Foreign words and phrases.
Regular readers will know that frequent and/or extensive use of foreign phrases is one of the things that we are implacably against. The reason for this is twofold-
- readers who are not multilingual and haven’t spent a lifetime in the academy might feel more than a little intimidated by the use of foreign terms and phrases and may feel discouraged from reading further;
- it is usually superfluous in that things can be said equally well in English.
There are exceptions to the second part of this when the use of the foreign term is the only way to carry the full weight of what needs to be said but these exceptions are few and far between.
‘SYMP’ starts with ‘Durch grub vers lux or lunch deflected……’ which doesn’t bode well and then we have this as a complete line-
Durch men-ya blub and men-ya langsam dop hei special ranger
I’ll freely confess that I haven’t gone to any lengths at all to work this out and I also need to point out that it was this that has deterred me from bothering with the poem until now. This is a pity because the rest of the poem desists from this kind of gesture and more than rewards attention.
I’m fully aware that this practice isn’t going to change anytime soon but that doesn’t mean that it’s an okay or reasonable conceit even though it has a long pedigree and is considered conventional by some. I take some encouragement from the fact that this particular trait doesn’t seem to have been inherited by the younger group of poets recently anthologised in ‘Better than Language’.
To try and bolster my case, I would argue that there are other ways of saying “The remainder is imperfect repetition of the immergleich novel in episodes of pluswert night on night” and that this ‘mix’ just feels awkward.
Simon Jarvis poems usually contain reference to the British road network and/or cars. Simon has explained this in a recent interview and ‘SYMP’ contains this oddly powerful passage-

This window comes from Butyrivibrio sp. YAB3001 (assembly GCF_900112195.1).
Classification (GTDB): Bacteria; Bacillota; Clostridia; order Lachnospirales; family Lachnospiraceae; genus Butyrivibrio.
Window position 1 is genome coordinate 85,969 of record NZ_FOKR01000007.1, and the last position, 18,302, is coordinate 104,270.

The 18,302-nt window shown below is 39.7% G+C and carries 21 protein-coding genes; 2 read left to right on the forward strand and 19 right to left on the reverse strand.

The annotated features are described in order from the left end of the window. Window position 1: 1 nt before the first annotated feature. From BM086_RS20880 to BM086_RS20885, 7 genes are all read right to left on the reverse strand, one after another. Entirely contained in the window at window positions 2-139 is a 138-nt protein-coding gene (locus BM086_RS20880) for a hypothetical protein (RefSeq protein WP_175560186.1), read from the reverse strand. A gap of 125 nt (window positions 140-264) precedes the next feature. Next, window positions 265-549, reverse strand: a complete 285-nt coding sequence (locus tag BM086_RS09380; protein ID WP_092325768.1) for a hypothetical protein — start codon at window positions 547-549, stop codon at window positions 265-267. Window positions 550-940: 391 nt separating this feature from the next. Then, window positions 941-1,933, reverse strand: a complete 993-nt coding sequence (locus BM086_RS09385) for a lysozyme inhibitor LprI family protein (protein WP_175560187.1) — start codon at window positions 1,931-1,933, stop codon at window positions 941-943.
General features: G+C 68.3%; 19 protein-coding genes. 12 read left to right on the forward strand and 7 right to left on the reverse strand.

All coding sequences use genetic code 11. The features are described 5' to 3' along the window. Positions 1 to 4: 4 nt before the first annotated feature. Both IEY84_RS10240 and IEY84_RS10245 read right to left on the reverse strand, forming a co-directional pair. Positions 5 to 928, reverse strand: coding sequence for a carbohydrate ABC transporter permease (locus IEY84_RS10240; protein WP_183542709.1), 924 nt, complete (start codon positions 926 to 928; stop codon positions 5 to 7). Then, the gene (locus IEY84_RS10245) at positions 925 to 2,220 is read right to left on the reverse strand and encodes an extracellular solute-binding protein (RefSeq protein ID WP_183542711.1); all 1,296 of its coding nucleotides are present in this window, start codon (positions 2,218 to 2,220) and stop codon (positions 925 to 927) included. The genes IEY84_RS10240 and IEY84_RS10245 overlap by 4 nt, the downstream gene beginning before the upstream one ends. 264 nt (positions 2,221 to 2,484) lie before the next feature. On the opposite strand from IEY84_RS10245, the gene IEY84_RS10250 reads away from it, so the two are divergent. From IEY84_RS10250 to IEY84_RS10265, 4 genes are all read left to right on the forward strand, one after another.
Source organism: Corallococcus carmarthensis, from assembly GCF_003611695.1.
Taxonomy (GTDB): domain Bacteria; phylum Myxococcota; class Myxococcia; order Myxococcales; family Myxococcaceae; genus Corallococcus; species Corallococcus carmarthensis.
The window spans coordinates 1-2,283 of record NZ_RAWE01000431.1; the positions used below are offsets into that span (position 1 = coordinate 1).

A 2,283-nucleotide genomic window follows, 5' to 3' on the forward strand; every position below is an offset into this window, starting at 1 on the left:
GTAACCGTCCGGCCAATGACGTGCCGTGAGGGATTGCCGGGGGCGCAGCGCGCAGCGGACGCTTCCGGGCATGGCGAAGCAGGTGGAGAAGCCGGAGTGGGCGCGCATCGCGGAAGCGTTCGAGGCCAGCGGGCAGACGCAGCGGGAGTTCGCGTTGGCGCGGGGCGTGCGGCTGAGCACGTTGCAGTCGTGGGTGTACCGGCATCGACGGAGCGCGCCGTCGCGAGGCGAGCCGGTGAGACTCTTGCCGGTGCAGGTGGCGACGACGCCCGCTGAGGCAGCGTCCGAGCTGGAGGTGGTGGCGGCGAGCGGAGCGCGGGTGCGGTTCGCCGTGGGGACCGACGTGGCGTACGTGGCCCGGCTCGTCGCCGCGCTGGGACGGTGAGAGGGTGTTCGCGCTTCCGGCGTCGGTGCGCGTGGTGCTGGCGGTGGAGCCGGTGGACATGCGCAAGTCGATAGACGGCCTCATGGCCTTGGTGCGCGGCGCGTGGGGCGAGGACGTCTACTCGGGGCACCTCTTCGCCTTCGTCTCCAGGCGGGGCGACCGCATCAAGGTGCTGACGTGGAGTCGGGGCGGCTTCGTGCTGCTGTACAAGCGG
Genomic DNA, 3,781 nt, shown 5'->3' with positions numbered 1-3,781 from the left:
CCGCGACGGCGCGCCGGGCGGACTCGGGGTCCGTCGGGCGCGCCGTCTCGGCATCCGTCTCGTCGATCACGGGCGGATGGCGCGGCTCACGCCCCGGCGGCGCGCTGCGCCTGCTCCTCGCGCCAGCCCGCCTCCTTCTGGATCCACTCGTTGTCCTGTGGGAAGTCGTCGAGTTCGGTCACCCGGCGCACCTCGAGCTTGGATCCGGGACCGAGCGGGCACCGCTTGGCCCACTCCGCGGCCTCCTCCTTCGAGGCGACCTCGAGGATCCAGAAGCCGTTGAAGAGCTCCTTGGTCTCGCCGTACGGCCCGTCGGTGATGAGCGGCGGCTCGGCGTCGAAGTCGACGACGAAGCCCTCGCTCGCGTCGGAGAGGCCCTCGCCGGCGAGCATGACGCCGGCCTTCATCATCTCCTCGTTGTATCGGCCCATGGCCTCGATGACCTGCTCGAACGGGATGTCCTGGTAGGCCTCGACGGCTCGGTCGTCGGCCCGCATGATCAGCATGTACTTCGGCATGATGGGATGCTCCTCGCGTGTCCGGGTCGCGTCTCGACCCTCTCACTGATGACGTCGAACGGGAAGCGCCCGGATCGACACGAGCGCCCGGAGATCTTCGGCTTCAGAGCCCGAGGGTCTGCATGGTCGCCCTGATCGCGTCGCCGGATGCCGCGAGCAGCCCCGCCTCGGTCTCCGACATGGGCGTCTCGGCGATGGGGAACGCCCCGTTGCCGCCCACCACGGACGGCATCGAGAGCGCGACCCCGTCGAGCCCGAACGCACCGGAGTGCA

Twigs and parts of a wire cut off some sections of a removed area just over by where the cars
could not be said to wait or stand but were: could not be said in an emphatic sense to be
more than the vehicles shining with all flung work of gorgeous metals not less barbaric than alien
in surfaces of almost wholly suppressed colour singing out as brightly to the abstractly possible sight
as obsolete or foreign words dug or incarcerate down into a priamel and legible only as mock or booty.
What I think I admire most about Jarvis’ work is his ability to be cerebral, lyrical and appropriately odd at the same time- “all flung work of gorgeous metals not less barbaric than alien”- ‘gorgeous’ really shouldn’t work in this context and I have yet to work out why it does.
So, the use of pattern, the continued references to roads / cars and the use of verse to do philosophy are all developed here in advance of ‘Dionysus’ as is the use of myth (in this case the story of Actaeon’s death) to do more complex things. The descending ‘ATTEONE MORTO’ down the lines of the last page anticipates the much more complex patterning in Dionysus but both poems seem to be pointing in the same kind of direction.